Just wanted to let you know that you can follow me on Twitter or "friend" me at Facebook. What does this mean? For those who hear these phrases all the time but haven't a clue as to what they mean because no one bothers to explain them, let me fill you in:
Twitter is what's known as a social networking site. You go here and create a free account. Then you can make comments and post them. People who are interested in what you have to say will follow your comments. You also can follow the comments of people who interest you. Twitter allows you to use only 140 characters per message, which isn't much. Hence, you have to get to the point fast.
Some people "tweet" all day—meaning they are constantly posting Twitter messages about what they think at any given moment, what they are seeing or hearing, where they are traveling and what they are doing. I, for one, hold my comments to one or two a day. I think that's all that most people can bear.
Facebook is a little more involved. Like Twitter, you go to the Facebook site here to set up a free account. Then you can write things on your private Facebook page, allow only the people you choose to have access to your page. You also can request access to other people's Facebook pages. This is the electronic equivalent of knocking on someone's door. If the person lets you in, you can read what they have to say and make comments on their page. Here again, I limit comments on my page to one or two a day.
Facebook and Twitter are two ways to express yourself for free on the web, get information about you out there, share your taste, and build a circle of online followers and friends who have similar interests. [Photo by Helen Levitt]
At Twitter you'll find me by typing in "JazzWax." At Facebook, you'll find me by typing in "Marc JazzWax Myers." Be sure to say hi.
Joao Gilberto, live! I'm looking forward to seeing Brazilian legend Joao Gilberto perform Tuesday night at Carnegie Hall as part of George Wein's CareFusion Jazz Festival New York. Gilberto is old school: a chair, an acoustic guitar and a microphone—just like in the Rio clubs of the late 1950s. No shooting flames or showgirls on swings. Just hushed singing. Tickets are still available here.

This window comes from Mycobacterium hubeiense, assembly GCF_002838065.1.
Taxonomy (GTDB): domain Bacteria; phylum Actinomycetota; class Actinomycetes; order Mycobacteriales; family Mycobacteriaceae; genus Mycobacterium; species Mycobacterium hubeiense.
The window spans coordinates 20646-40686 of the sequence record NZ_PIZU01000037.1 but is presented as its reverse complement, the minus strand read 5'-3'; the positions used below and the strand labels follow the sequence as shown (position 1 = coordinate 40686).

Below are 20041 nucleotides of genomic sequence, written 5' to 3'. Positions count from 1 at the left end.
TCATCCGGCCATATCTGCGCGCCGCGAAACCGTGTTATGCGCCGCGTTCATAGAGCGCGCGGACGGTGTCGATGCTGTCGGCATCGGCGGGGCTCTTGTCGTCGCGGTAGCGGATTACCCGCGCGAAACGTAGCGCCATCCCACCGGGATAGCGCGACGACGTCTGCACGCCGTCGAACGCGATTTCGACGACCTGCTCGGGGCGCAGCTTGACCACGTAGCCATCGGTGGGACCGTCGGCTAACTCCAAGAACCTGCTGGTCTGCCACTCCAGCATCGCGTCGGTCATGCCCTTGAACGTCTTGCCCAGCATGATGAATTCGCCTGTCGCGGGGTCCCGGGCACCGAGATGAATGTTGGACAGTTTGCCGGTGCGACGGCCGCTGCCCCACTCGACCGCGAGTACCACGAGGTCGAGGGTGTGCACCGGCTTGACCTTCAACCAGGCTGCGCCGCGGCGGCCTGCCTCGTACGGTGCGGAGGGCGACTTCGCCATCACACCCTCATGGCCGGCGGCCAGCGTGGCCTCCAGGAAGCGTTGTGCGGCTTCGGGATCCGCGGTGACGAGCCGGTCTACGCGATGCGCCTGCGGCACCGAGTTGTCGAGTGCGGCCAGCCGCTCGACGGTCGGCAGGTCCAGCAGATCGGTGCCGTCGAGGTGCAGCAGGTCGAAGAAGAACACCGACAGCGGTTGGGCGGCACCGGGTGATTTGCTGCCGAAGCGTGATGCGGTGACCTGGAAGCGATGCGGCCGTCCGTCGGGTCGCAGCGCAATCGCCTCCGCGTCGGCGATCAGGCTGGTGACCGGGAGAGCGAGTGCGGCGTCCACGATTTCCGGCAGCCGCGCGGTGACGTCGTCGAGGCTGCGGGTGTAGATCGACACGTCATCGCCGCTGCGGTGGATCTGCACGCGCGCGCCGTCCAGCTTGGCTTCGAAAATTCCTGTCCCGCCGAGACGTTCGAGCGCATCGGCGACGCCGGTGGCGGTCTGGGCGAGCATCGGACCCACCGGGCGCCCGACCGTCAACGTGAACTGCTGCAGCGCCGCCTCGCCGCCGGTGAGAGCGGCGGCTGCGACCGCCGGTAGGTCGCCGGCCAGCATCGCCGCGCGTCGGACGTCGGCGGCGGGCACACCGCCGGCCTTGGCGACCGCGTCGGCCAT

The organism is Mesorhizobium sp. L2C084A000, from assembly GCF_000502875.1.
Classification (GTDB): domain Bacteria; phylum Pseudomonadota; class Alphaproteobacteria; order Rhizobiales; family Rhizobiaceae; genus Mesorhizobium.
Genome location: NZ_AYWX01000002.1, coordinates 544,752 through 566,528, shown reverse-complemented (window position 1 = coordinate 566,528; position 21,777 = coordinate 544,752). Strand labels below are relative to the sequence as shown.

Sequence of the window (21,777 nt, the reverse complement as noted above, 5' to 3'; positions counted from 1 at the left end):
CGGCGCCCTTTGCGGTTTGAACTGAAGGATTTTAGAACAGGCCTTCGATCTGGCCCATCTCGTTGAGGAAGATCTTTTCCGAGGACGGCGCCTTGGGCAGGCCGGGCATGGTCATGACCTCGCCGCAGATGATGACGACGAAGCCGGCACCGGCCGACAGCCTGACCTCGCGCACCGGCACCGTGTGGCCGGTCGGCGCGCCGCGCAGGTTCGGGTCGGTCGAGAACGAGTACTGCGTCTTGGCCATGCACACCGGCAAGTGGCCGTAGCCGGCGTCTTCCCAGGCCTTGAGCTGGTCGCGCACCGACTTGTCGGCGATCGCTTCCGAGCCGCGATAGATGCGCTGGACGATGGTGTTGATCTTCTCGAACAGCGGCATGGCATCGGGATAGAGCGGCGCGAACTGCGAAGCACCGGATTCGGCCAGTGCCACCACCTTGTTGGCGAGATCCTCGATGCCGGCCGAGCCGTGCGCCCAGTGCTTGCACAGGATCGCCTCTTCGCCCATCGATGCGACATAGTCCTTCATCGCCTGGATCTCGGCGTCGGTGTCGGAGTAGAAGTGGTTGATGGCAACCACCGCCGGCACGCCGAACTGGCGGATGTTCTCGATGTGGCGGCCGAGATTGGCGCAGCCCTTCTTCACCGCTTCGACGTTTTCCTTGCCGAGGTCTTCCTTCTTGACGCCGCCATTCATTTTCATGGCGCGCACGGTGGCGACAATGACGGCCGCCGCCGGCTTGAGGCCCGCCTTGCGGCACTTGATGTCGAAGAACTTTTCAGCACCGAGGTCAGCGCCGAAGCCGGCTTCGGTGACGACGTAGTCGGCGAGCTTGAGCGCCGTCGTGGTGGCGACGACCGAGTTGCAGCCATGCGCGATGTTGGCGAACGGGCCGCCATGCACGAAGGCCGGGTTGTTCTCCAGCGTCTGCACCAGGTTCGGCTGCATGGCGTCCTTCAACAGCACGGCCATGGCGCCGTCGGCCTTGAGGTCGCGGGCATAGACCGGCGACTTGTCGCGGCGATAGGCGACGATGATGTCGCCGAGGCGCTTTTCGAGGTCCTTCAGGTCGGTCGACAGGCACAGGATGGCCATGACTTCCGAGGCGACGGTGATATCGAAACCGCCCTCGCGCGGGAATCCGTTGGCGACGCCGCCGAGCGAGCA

Over the coming weeks, in advance of Billy's 89th birthday on July 24th, video documentarian Bret Primack will be posting on Billy's site a different Sunday Morning segment that Billy narrated and appeared in. Billy produced more than 250 of the Sunday Morning shows between 1981 and 2000.
This week's installment is on Sarah Vaughan. You watch this powerful segment from July 1983 and realize how far television today has slipped over the years as an educational and enlightenment tool.
Bret tells me that future Sunday Morning clips will feature Carmen McRae, Ron Carter, Anita O'Day, Tito Puente and Benny Carter. You'll find more Billy Taylor videos here.
For my JazzWax interview with Billy, go here.
More Jazz Journalists Association awards. So you've watched all of your Netflix orders this weekend and there's nothing much on TV tonight but repeats? You can watch last Monday's Jazz Journalists Association awards ceremony in its entirety—including performances by pianist Ayako Shirasaki and others—here.
CD discovery of the week. Denny Zeitlin is demanding, in a glorious way. He approaches the piano as an Impressionist, letting his heart and soul dictate what he does with standards and original compositions. Sometimes the journey can take a bit of time. But that journey is always an adventure with Denny. He's like the kid at the beach who's furiously working with a shovel. If you spend time watching what's going on, you realize that the kid is assembling one seriously amazing sand castle.
Denny constructs quite a few of these sand castles on Precipice, his latest CD. Recorded at Ralston Hall in Santa Barbara, CA, in 2008, the album opens with a suite of Free Prelude, What Is This Thing Called Love? and Fifth House. The piece runs just over 12 minutes, and there's enormous energy throughout. Rodgers and Hammerstein's ballad Out of My Dreams follows, as do a range of standards and originals.
The high points for me are Wayne Shorter's Deluge, originally recorded by Shorter on JuJu, and Denny's own Love Theme From Invasion of the Body Snatchers. Denny probes Deluge, inspects the chord changes, rotates the melody and probes again, never loosing his grip on the melody. Body Snatchers opens with a strum of the piano strings and slips instantly into the composition's shapely melody line.
You can find Precipice (Sunny Side) at iTunes or here.
You'll find my JazzWax interview with Denny here.
Oddball album cover of the week. Back when the word "party" came with an "a" in front of it, Decca released this one in the mid-1950s featuring a George Petty pinup illustration on behalf of Esquire magazine. The tag line at the top says, "Music for the Girl Friend." Which is all quite exciting. Just to be sure, for this hot party, the recommended music of choice is by the guy with the clarinet, right?